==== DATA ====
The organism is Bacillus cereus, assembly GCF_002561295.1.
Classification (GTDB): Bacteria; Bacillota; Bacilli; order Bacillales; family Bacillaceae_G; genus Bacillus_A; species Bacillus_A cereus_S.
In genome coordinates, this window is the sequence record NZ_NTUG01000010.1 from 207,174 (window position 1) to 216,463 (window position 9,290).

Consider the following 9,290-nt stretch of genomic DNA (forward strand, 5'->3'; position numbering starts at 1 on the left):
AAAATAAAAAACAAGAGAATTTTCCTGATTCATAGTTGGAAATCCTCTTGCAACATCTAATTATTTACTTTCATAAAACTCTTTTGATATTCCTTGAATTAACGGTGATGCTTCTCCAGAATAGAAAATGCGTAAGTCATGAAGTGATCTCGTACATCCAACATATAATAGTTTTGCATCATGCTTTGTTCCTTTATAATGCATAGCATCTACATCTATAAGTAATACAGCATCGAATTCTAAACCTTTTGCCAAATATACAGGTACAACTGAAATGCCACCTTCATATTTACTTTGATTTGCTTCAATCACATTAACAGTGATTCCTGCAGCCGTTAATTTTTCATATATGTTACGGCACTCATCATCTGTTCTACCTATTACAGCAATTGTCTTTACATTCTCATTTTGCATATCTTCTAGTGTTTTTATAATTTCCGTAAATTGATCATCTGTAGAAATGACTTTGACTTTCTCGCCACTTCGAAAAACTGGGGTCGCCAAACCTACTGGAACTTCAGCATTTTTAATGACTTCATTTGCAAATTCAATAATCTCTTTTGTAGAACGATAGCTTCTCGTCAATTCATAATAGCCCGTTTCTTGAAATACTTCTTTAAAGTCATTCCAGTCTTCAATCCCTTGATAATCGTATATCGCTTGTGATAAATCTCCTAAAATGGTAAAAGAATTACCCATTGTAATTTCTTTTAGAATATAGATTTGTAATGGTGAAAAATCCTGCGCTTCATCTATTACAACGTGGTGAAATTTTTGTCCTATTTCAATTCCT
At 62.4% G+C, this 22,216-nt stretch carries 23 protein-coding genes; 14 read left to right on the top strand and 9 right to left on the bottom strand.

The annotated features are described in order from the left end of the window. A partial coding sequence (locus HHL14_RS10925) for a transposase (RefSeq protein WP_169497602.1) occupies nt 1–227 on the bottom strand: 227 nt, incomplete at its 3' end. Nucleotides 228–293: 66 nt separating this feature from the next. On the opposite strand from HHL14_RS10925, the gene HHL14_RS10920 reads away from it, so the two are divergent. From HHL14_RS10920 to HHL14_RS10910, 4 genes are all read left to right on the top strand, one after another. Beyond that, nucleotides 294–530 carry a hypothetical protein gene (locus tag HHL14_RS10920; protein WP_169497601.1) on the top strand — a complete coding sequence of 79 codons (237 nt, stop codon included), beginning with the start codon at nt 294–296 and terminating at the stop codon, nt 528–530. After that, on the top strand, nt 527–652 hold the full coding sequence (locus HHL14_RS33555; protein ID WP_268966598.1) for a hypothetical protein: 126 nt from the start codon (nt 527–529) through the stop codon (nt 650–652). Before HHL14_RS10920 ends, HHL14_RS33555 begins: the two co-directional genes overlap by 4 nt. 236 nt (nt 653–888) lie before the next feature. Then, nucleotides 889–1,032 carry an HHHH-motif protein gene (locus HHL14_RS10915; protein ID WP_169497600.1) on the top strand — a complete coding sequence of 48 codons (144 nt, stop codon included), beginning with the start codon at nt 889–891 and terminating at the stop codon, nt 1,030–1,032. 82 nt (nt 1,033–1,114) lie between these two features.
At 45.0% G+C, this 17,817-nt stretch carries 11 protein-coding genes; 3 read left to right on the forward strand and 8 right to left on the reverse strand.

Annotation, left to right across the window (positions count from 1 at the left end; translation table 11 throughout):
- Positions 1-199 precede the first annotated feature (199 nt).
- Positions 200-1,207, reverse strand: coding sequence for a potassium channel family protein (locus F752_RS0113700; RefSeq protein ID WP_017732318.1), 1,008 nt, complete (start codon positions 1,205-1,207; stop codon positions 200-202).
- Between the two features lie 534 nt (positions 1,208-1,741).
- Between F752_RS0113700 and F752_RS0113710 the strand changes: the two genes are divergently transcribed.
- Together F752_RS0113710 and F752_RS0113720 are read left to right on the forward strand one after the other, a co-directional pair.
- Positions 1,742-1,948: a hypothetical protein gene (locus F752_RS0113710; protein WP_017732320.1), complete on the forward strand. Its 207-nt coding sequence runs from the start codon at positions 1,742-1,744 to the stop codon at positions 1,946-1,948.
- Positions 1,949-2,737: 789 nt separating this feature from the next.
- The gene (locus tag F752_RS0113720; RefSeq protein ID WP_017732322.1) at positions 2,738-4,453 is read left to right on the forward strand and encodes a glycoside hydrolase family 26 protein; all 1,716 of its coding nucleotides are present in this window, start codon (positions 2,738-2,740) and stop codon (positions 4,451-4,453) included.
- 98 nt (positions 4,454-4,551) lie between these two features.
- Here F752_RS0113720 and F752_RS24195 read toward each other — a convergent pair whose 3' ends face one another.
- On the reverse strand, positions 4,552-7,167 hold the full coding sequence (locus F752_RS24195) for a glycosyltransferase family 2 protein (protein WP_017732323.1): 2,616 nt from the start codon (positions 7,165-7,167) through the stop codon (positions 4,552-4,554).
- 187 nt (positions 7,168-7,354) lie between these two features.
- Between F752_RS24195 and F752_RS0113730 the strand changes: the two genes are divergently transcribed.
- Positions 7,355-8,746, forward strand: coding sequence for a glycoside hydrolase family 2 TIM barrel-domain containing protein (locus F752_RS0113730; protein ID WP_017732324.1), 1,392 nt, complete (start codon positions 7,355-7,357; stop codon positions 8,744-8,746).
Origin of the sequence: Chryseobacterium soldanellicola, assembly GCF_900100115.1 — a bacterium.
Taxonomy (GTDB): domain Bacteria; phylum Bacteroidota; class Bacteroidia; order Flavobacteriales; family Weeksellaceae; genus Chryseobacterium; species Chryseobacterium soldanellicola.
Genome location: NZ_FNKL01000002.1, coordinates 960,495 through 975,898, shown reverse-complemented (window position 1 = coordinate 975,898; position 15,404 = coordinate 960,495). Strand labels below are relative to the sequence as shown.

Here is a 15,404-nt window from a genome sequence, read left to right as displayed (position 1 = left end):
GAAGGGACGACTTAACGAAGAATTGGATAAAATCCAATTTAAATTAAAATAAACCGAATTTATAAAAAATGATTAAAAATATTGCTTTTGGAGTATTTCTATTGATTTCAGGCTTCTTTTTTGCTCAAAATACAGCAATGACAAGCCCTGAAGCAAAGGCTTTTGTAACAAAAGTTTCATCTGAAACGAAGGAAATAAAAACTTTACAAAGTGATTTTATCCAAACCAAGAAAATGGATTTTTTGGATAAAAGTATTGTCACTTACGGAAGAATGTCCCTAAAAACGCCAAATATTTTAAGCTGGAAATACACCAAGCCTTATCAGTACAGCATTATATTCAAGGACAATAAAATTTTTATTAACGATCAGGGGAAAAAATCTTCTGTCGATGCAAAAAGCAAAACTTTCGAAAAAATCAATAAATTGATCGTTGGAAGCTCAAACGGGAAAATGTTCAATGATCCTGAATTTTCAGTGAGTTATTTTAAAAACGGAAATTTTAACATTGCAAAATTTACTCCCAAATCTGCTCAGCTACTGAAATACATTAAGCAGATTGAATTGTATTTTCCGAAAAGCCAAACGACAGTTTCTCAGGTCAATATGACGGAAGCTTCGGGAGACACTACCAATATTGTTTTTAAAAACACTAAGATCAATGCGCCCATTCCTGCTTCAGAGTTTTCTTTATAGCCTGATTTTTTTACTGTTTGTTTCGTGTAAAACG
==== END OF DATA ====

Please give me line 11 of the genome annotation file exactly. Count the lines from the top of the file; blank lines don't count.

- Positions 200-1,207, reverse strand: coding sequence for a potassium channel family protein (locus F752_RS0113700; RefSeq protein ID WP_017732318.1), 1,008 nt, complete (start codon positions 1,205-1,207; stop codon positions 200-202).